*A trip for two to sunny Las Vegas, entry to 2007's Interbike and the chance to ogle all the new cycling goodies slated to hit the shelves in 2008*

*A 2008 Mission 3, Diamondback’s versatile all-mountain machine. Nimble, efficient and stable, the Mission 3 features Shimano’s new Deore XT components, including the Shadow rear derailleur and high power disc brakes.*

*15 minutes of fame in a Diamondback ad that will appear in Dirt Rag featuring the winner on their new Mission 3.*

*Swag from Dirt Rag, Diamondback, Fox Racing Shox, Rockshox, Shimano and WTB. *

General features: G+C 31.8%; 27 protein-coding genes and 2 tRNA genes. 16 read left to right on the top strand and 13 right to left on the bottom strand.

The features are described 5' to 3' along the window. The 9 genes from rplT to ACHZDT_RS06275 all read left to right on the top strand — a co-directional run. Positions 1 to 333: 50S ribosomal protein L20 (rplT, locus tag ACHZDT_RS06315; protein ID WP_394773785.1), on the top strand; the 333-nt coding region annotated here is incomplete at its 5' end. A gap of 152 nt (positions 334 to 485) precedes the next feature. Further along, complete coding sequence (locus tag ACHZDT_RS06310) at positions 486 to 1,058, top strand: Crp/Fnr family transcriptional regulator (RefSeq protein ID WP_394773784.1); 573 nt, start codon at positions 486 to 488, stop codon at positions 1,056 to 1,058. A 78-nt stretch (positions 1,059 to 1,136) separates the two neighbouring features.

To enter, simply go to diamondback.com and click on the “What’s Your Mission?” button to submit your all-mountain inspiring description and photo.

You will also find the fine print there, too, but here’s some to get you started: No purchase necessary to enter or win. One entry per person. Void where prohibited by law. Contest submissions will be accepted from May 1 through August 1, 2007. Entrant must both author their description and take the photo submitted

Saturday, July 7, 2007

Curtis B. - Weatherford, TX